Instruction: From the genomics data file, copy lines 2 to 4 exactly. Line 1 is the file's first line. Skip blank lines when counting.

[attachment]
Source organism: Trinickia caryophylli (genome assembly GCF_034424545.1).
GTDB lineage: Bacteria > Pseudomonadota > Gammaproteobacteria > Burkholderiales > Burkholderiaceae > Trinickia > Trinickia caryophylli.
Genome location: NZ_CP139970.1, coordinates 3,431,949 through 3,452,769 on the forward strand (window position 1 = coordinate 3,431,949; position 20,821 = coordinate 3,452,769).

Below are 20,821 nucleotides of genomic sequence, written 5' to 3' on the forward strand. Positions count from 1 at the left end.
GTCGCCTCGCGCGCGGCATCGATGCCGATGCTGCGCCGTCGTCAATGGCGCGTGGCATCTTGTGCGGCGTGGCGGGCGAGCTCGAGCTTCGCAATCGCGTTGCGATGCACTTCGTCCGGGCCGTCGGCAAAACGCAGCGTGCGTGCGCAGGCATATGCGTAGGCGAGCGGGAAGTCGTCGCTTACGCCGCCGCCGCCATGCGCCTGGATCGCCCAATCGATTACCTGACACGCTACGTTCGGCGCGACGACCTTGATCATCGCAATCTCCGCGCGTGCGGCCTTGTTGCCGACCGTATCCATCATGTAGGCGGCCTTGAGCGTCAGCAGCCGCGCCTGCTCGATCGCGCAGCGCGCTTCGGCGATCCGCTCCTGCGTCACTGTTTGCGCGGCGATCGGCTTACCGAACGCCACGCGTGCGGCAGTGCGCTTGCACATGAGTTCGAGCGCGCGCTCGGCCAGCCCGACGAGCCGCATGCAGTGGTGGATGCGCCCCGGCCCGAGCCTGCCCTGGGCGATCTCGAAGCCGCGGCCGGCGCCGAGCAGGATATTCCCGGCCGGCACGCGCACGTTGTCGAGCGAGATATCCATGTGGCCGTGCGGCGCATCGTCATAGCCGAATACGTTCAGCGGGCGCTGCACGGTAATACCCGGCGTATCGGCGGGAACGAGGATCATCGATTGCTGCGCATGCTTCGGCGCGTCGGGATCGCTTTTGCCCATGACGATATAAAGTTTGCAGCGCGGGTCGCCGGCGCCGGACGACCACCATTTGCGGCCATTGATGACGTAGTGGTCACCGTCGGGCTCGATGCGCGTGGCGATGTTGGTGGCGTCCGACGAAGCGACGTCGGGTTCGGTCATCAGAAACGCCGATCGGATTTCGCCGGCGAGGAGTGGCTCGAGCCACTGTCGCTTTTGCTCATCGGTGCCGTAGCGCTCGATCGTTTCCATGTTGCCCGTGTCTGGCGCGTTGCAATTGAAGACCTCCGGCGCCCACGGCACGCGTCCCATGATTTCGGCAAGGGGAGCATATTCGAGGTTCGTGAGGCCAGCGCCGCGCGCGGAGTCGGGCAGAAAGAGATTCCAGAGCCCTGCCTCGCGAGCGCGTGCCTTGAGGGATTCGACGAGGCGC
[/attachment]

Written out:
GTDB lineage: Bacteria > Pseudomonadota > Gammaproteobacteria > Burkholderiales > Burkholderiaceae > Trinickia > Trinickia caryophylli.
Genome location: NZ_CP139970.1, coordinates 3,431,949 through 3,452,769 on the forward strand (window position 1 = coordinate 3,431,949; position 20,821 = coordinate 3,452,769).

Below are 20,821 nucleotides of genomic sequence, written 5' to 3' on the forward strand. Positions count from 1 at the left end.